Five years on, The News on Sunday talks to Senator Raza Rabbani, who was part of the parliamentary committee which drafted the National Action Plan (NAP) after the Army Public School (APS) attack, on lessons learnt and missed
The News on Sunday (TNS): How do you see the role of parliamentarians in terms of legislation that followed the APS attack?
Raza Rabbani (RR): The role of the parliament was largely positive and productive. Parliamentarians worked together and disregarded party lines in voting for the NAP. They came up with a 20-point plan to deal with the security situation. They made laws to deal with terrorism. Military courts were permitted to try civilians for two years. Later, they were given an extension. I still have my reservations on this issue.
Having said that, the parliament could not revamp the criminal justice system. It tried to keep an eye on how the NAP was implemented.
As far as the issue of parallel judicial systems is concerned, I still stand by my contentions. I’m against military oversight in civilian affairs. I believe that it was not necessary to have military courts that have no legitimacy in the Constitution. As a legislator, I was bound by party discipline so I voted in favour of the military courts. I am still opposed to this system of military courts.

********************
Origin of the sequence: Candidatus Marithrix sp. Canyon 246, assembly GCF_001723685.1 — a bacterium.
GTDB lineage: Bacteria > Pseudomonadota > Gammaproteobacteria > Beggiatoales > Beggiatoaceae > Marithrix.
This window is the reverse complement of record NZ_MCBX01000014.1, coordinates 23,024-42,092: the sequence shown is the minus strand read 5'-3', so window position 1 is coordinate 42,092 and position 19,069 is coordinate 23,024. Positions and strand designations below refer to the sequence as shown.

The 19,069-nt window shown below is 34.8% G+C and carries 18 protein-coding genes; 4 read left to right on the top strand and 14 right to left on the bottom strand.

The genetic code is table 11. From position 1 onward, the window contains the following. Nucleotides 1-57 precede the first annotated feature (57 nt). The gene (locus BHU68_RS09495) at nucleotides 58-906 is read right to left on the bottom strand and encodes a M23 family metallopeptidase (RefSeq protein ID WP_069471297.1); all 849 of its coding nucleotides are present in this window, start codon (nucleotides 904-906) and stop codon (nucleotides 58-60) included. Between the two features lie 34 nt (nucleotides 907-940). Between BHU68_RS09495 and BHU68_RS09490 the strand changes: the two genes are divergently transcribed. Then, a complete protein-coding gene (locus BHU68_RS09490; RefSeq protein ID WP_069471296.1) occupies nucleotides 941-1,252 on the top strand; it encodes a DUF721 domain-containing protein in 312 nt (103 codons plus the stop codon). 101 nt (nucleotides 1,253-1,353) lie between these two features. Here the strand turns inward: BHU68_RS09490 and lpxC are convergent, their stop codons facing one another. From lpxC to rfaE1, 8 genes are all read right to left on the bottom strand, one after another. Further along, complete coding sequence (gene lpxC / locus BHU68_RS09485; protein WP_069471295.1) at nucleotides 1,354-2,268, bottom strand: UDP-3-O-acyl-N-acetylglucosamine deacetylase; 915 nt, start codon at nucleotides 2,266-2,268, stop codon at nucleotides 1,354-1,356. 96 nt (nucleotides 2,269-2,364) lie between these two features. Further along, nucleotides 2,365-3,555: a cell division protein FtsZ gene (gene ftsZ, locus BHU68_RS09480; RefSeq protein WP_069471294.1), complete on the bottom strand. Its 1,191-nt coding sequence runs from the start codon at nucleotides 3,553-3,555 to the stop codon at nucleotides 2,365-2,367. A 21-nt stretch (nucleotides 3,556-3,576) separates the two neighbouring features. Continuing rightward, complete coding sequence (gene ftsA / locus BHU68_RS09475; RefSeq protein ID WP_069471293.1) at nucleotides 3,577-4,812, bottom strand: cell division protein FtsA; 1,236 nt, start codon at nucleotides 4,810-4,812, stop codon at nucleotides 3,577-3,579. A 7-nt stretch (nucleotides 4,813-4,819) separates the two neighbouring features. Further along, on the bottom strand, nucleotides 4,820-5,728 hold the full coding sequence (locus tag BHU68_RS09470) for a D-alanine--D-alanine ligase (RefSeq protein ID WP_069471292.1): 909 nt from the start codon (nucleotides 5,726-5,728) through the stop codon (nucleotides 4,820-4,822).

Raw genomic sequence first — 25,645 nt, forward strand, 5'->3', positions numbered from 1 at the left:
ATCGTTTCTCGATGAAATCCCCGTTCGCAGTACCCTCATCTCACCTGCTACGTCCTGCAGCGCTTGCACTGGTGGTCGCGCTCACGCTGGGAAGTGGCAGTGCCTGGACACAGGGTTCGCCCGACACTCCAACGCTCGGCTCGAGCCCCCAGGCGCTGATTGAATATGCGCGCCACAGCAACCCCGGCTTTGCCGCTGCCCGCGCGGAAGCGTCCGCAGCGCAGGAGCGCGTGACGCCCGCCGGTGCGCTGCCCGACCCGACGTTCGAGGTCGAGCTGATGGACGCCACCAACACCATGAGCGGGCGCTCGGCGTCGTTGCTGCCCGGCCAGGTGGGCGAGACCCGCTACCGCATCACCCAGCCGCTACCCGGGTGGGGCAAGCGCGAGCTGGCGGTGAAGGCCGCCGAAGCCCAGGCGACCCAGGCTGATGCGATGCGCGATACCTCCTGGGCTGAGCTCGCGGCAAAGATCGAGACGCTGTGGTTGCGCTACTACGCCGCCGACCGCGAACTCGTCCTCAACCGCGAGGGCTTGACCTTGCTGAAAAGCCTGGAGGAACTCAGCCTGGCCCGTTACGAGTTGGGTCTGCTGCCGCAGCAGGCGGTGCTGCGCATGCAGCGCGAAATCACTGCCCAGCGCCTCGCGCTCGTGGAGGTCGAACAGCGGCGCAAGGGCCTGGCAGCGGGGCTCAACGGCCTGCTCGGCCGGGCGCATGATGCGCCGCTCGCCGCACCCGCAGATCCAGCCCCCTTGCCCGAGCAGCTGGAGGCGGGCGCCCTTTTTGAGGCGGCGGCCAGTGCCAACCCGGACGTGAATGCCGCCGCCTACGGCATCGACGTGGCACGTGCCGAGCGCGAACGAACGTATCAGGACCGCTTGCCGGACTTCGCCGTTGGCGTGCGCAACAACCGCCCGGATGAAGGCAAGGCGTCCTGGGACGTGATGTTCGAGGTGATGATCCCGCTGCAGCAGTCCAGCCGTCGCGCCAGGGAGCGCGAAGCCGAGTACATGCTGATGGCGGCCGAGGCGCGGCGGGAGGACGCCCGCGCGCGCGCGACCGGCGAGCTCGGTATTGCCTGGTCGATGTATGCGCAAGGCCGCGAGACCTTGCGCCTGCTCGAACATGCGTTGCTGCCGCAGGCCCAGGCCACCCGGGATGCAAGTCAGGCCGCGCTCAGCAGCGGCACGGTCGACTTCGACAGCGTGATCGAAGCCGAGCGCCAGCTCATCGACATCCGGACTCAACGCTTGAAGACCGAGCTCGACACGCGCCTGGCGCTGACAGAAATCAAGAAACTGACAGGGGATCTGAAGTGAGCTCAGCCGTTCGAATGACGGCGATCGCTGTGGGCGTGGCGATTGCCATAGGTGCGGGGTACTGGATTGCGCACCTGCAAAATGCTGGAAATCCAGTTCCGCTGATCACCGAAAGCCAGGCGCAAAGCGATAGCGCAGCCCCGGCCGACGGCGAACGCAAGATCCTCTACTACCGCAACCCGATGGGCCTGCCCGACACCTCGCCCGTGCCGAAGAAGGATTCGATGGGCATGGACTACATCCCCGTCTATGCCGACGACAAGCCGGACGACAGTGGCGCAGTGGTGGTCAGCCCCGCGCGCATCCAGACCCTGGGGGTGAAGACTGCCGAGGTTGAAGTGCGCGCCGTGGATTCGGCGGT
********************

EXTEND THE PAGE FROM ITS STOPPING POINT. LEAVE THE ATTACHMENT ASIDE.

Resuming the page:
Anyway, the matter is in the past. We have to move on. There was a great sense of urgency at that time. Now the situation has changed. Back then, we were given a briefing by law enforcement agencies and were told that the civil forces — police and levies — would take over the operations. We have not seen that happening yet — even though things are pretty normal now. The executive can answer for themselves. As I said earlier, we made a number of attempts to ensure transparency. For years now, we have received no updates. The parliament has been kept in the dark.
TNS: Do you believe the state has been able to tackle radicalisation and curb hate speech? Also, where do you see most room for improvement?